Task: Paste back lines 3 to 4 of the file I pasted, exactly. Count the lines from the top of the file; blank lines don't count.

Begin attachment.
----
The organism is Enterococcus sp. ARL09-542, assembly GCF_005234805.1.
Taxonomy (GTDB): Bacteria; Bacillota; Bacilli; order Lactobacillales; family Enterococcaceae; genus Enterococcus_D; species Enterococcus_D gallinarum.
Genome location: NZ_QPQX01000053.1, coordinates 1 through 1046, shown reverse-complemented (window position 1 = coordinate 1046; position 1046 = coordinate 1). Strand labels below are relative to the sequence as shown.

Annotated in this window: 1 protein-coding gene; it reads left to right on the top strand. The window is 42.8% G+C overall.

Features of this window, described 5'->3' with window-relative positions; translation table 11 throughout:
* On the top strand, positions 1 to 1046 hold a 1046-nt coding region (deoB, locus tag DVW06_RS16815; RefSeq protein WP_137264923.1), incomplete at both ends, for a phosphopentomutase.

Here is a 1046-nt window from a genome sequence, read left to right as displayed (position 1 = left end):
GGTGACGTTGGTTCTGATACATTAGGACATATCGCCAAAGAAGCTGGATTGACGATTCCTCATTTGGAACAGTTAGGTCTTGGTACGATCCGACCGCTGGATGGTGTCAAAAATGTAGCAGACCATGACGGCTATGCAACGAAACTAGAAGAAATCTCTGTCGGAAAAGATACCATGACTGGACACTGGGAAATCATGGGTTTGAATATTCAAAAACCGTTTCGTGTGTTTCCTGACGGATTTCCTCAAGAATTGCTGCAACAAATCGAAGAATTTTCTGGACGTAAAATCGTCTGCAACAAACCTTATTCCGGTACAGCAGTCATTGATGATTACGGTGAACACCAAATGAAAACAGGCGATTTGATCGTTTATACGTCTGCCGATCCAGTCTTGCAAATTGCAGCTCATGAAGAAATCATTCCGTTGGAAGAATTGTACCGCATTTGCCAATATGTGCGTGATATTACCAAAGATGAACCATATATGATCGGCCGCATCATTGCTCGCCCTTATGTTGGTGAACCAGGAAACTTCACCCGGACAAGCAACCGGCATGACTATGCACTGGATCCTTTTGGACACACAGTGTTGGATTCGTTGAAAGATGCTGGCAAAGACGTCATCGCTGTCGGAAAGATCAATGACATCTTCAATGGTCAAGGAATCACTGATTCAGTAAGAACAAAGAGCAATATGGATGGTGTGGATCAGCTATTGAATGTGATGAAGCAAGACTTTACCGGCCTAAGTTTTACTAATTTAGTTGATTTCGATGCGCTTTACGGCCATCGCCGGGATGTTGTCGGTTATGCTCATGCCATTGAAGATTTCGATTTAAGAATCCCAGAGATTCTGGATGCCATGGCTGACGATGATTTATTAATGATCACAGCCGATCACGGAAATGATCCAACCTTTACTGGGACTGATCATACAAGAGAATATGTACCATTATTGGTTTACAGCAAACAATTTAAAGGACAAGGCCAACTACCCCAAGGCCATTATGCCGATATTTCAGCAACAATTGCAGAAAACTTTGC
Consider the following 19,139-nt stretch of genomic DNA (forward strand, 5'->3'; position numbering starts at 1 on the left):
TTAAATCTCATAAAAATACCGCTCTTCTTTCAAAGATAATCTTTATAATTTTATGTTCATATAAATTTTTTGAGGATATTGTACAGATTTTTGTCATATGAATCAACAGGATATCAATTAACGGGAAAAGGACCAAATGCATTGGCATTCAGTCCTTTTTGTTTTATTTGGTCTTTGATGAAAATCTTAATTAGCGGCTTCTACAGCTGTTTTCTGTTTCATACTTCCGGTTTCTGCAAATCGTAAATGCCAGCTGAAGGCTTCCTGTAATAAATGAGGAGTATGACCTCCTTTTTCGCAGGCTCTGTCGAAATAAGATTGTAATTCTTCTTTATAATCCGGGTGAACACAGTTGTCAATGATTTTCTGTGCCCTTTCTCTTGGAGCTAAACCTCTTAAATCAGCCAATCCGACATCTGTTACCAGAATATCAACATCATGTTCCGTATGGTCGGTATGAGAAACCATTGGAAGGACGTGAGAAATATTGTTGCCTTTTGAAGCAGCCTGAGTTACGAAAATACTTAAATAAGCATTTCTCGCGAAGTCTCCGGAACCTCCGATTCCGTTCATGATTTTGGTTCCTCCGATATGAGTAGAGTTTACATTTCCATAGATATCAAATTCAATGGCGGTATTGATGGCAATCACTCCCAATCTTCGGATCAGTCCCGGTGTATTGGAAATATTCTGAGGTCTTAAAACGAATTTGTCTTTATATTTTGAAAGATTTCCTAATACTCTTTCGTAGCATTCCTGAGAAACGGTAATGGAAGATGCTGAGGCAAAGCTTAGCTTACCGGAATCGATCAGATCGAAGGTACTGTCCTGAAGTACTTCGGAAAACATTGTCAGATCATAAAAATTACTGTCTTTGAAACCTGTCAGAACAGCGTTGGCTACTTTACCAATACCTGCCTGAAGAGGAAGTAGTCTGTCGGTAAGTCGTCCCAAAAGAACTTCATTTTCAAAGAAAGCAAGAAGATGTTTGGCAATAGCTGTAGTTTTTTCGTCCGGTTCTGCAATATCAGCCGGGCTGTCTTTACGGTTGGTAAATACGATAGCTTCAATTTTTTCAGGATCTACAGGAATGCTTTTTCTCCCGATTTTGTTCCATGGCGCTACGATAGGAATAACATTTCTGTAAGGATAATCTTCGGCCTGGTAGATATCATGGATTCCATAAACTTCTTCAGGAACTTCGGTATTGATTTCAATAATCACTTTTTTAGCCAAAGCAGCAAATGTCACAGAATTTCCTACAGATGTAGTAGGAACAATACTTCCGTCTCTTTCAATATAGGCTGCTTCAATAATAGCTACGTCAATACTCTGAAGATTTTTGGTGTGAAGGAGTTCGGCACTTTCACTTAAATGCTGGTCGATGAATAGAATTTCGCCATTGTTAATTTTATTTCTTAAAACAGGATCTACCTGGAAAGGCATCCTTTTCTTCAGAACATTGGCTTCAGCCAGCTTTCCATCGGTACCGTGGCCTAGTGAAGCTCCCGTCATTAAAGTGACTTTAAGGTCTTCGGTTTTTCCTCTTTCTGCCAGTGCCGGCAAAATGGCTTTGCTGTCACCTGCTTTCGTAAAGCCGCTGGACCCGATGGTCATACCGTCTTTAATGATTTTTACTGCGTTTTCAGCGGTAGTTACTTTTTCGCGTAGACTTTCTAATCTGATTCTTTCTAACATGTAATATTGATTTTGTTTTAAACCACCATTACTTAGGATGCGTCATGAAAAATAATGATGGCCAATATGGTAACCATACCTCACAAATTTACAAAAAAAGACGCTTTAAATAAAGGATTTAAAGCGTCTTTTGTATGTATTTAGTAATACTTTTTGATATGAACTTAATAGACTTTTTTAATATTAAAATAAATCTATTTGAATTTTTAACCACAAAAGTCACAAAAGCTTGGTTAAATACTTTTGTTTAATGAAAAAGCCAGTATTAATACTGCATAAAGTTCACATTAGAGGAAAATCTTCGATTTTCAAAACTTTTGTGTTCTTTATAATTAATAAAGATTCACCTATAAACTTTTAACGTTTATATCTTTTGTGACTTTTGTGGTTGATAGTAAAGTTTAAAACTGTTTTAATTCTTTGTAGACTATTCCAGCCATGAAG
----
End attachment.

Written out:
Genome location: NZ_QPQX01000053.1, coordinates 1 through 1046, shown reverse-complemented (window position 1 = coordinate 1046; position 1046 = coordinate 1). Strand labels below are relative to the sequence as shown.

Annotated in this window: 1 protein-coding gene; it reads left to right on the top strand. The window is 42.8% G+C overall.